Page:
This post is also available in: Dutch
Striving for perfection – I hear you thinking. A model photographer, mentioning the perfection word. Dangerous! 😉
But I will tell you: I’m always looking for perfection, no matter what. And the beautiful face of Tamara Terzic, one of my favorite models for free work, is helping me a lot with it. But what is perfection?
Perfection doesn’t exist. At least, we cannot objectively define it. It’s relative: perfection isn’t a real fact, but an imaginary goal. Perfection isn’t based on facts and isn’t emotionally measurable, but perfection is based on making comparisons of things.
So, talking about perfection – people will always disagree because of their different points of view, no matter what.
But if perfection doesn’t exist, why are we calling it perfection? Why are we still using that word?
I think because of art.
Once, a model told me that perfection is an attitude, not an attribute: perfection is about getting things exactly the way you want them.
And that’s an art. It’s a lot and hard work to bring the art of subjective perfection in photographs, using lights, personality, measuring the light, color calibrating the cameras and workflow and the most important part: using my personality and 6th sense to connect all the different elements of perfection: getting things exactly the way I want them.
It is through art, and through art only, that we can realize our perfection.
While working with models, people sometimes try to convince me: “Perfection is bad! It’s unreal!” – more or less jealous too, unfortunately.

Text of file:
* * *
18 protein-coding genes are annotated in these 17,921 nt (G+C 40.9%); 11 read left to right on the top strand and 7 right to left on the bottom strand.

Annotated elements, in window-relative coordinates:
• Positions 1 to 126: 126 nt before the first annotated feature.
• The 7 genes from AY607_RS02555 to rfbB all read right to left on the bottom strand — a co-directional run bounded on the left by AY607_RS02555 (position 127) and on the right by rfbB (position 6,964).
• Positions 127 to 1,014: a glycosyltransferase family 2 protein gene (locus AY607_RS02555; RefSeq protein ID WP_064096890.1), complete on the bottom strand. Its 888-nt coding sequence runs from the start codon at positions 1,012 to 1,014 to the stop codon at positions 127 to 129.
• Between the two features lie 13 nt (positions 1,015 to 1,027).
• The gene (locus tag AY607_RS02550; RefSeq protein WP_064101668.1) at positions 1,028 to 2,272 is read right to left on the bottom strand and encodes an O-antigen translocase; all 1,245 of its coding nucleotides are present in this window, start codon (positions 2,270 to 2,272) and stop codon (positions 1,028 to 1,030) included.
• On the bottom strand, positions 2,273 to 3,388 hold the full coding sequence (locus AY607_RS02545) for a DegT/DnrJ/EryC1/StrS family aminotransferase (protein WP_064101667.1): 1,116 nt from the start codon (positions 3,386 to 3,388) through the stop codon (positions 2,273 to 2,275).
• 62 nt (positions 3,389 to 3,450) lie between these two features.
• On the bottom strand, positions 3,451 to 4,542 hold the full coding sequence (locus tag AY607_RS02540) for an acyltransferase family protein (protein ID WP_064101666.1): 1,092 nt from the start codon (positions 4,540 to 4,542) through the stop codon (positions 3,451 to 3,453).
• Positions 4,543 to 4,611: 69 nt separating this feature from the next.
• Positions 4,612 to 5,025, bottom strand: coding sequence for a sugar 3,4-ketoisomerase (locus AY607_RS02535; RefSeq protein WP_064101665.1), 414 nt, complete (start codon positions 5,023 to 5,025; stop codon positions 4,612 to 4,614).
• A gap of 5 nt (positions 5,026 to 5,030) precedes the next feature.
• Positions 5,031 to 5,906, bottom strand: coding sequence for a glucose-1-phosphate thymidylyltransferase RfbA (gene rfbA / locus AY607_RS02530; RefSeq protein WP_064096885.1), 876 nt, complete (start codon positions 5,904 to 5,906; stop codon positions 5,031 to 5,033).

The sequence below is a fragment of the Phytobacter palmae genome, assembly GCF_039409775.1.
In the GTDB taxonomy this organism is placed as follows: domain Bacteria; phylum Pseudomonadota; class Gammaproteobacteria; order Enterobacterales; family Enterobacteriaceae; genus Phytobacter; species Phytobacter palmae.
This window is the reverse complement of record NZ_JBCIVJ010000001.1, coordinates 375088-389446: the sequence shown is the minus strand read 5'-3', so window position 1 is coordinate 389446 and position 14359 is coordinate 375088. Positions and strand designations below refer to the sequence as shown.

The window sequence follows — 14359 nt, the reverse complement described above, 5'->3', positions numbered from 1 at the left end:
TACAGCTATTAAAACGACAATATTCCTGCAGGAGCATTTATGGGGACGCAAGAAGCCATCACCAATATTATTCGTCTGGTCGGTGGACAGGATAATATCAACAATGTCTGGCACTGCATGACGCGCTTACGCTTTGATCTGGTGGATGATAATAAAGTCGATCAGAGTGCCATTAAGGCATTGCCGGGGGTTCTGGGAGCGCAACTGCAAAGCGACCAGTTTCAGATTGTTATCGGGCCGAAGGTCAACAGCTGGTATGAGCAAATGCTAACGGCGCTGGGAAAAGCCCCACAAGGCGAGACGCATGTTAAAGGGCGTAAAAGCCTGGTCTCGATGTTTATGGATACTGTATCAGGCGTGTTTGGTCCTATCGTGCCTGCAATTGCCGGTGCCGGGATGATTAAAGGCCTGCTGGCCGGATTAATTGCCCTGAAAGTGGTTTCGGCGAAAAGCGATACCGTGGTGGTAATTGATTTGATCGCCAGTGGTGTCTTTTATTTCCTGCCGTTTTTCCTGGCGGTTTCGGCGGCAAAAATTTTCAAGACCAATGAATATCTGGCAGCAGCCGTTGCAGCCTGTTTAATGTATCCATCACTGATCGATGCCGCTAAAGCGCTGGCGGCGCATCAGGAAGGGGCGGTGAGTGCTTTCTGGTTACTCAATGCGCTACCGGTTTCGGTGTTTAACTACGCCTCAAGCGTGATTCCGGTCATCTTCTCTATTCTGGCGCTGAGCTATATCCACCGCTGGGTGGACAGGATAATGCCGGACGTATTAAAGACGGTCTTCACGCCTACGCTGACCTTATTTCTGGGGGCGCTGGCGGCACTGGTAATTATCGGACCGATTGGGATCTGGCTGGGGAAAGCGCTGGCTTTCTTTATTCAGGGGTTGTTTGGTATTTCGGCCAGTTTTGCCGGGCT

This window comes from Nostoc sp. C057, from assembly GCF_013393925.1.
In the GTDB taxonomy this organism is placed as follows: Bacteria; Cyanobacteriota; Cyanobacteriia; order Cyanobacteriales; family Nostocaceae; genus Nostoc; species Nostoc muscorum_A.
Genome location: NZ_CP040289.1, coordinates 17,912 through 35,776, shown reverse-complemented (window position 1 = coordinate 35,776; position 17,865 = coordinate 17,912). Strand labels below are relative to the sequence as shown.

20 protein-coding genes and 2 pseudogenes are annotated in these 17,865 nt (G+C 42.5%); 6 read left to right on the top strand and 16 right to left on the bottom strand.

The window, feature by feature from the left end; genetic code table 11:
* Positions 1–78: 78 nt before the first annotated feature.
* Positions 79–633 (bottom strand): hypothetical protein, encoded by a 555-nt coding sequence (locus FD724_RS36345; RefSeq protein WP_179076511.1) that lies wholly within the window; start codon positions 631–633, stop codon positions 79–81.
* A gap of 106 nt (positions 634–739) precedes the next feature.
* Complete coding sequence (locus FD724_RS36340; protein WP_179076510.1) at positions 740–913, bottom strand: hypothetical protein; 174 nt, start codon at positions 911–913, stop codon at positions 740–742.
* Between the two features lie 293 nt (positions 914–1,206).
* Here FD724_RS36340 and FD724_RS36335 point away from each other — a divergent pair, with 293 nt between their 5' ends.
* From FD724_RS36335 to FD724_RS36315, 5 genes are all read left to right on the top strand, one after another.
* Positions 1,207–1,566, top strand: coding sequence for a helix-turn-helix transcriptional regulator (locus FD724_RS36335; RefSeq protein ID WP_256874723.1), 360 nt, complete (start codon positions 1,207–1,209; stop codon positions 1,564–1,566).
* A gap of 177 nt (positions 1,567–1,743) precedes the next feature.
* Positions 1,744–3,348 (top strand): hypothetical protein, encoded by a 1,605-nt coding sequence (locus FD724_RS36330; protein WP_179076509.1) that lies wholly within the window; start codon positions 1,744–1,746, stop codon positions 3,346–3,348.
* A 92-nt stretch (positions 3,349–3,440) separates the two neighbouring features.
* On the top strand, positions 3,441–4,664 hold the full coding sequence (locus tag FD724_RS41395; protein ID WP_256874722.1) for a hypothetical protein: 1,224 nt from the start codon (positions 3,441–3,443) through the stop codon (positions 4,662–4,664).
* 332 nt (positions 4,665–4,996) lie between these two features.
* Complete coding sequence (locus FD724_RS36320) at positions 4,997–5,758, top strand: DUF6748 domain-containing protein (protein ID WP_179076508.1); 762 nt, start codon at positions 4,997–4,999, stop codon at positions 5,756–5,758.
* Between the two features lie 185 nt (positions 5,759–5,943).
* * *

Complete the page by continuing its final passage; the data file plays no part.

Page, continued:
Last week I posted an image on Facebook, with a model in complete diffuse light, with flat and soft skin. The light ratio was 1:1:1:1 and her skin was flawless, not only because of the… perfect makeup but also because of the large soft diffuse light.
It was by purpose, it was my art. It was my imaginary goal. But again.. there was the unreal word. So strange, because I think in art everything should be allowed.
These images with Tamara Terzic are over the top. They are the outcome of my today’s vision of perfectionism as an art. To give the images something perfectionistic, I used a beauty dish for the closeups as key light, but obtaining these almost 3D-results is only possible with the beauty dish at exactly the right distance of the model’s head. Every beauty dish has a special “perfect zone”. That zone depends on the size of the beauty dish and the distance.
I also had the luck to work with two really awesome makeup artists: Ayse Aslan and Martina Kató, the winner of the last year’s Dutch Makeup Awards. Together with Tamara Terzic it’s a great combination. 🙂
Pleasure in the job puts perfection in the work.
Every month I learn more and more about body language, facial expressions and the psychology behind them. I learn about the perception of light, what light does with character and emotions and with first impressions.
I learn about the rules of accents, contrasts, and all the newest rules for 2014. I think that’s very important, to stay up to date and so I know what I’m doing and how to reach my imaginary goal with ease and with light, instead of with days Photoshopping.
I don’t think striving for perfection is a bad thing. I think striving for perfection is doing my best. Doing our best as a team. It’s only bad when it becomes an obsession, but that would become an unattainable state, sooner or later.